The present invention relates to a poly(arylene sulfide) resin composition in which an organic amide is compounded as a modifier, and particularly to a poly(arylene sulfide) resin composition having excellent flowability and toughness.

According to the resin composition of the present invention, its glass transition temperature and cold crystallization temperature can be lowered while retaining the high melting point inherent in a poly(arylene sulfide), and so crystallization can be facilitated upon molding even when the temperature of a mold is lower than the usual temperature, and moreover molded products having excellent strength and good surface quality can be provided.

The resin composition according to the present invention has excellent melt-flow properties, tensile elongation and tensile strength in addition to the various excellent properties inherent in the poly(arylene sulfide), such as heat resistance, flame retardancy and chemical resistance, and is hence suitable for use as not only injection-molded products but also non-woven fabrics, monofilaments and the like.

BACKGROUND ART

Poly(arylene sulfides) (hereinafter abbreviated as “PAS”) are aromatic polymers having predominant repeating units of arylene sulfide represented by the formula [—Ar—S—] in which Ar means an arylene group, and poly(phenylene sulfide) (hereinafter abbreviated as “PPS”) is representative of the PAS. PAS is excellent in heat resistance, flame retardancy, chemical resistance, dimensional stability, mechanical properties and the like, and hence used in wide application fields.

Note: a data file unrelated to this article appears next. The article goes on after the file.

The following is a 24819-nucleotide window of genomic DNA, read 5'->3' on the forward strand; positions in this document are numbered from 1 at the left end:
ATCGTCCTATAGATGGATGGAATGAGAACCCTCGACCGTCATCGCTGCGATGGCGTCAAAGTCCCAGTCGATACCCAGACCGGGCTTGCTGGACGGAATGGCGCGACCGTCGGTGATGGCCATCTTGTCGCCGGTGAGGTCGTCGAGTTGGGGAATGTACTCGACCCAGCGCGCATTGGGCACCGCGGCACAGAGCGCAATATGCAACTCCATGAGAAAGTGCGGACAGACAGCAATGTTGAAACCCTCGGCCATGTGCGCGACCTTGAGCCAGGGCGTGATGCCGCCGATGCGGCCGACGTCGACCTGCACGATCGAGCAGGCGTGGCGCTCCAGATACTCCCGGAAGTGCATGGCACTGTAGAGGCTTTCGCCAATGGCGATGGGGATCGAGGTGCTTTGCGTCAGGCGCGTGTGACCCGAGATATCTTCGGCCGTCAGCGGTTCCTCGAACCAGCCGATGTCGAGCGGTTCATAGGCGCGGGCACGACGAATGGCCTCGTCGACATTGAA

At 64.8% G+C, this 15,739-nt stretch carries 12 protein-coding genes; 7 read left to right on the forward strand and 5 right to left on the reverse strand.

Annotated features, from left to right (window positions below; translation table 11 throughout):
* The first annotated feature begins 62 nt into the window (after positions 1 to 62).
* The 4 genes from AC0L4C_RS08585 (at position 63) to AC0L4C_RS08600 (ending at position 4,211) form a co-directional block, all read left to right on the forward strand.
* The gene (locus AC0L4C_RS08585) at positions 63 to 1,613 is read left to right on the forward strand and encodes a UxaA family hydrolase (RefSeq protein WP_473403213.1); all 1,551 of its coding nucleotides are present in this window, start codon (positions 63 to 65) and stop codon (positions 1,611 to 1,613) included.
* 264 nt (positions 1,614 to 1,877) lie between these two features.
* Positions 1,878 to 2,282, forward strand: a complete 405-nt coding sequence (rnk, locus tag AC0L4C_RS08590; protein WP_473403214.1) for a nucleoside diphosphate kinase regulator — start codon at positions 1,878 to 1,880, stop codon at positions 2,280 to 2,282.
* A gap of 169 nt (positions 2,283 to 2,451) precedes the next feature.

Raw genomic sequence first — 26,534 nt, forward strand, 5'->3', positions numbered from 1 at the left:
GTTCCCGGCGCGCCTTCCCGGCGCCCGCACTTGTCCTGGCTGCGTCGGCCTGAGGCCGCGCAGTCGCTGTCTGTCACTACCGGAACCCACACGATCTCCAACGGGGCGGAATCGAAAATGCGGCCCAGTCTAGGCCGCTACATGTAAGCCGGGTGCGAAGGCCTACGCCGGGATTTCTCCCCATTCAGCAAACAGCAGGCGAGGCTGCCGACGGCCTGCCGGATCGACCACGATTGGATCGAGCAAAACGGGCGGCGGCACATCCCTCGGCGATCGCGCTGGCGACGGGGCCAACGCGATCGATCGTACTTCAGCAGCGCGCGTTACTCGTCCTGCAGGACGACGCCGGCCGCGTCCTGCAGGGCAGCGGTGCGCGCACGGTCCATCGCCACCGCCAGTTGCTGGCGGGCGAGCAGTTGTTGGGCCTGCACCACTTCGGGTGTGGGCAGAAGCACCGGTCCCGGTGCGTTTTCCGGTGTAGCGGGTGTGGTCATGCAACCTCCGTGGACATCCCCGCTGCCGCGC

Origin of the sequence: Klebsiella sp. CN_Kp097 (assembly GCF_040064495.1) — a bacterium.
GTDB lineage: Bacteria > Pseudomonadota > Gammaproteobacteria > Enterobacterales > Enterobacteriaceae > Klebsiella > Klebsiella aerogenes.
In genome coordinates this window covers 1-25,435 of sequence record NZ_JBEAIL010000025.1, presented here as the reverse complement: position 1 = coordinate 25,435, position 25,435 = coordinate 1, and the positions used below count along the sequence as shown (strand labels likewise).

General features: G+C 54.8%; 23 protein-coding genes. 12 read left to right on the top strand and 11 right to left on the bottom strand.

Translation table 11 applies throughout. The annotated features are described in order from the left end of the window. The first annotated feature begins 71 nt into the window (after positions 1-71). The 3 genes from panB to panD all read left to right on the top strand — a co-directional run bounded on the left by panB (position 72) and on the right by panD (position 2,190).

However, the PAS involves a drawback that it is low in toughness typified by tensile elongation. The toughness of the PAS is improved by heightening its molecular weight. Since its melt viscosity is also increased at the same time, however, it is difficult to injection-mold it into precise molded products, molded products of complicated forms, and the like using molds narrow in channel and complicated in form. In particular, a PAS resin composition, in which a large amount of a filler such as glass fibers has been compounded, is improved in various properties such as mechanical properties, dimensional stability, heat resistance and electrical properties, but its melt viscosity is extremely increased, and so its melt-flow properties are deteriorated to a great extent. Accordingly, there is a limit to heightening the molecular weight of the PAS from the necessity of ensuring the flowability of the PAS upon molding, and so it has have no other choice but sacrifice its toughness.

The PAS generally has high glass transition temperature (Tg) and cold crystallization temperature (Tc). For example, PPS has a Tg of about 90° C. and a Tc of about 125° C. as measured by means of a differential scanning calorimeter (DSC). Therefore, in the case where the PAS is used to obtain a molded product by injection molding, it has been necessary to use a mold heated to a high temperature of generally 120° C. or higher, often 130° C. or higher in order to facilitate its crystallization and provide a molded product having good appearance. Since the molding operation is conducted at a mold temperature of about 100° C. in the usual injection molding making use of a general-purpose resin, however, there has been a problem that special equipment and fuel must be used in order to raise the mold temperature to a high temperature of 120° C. or higher.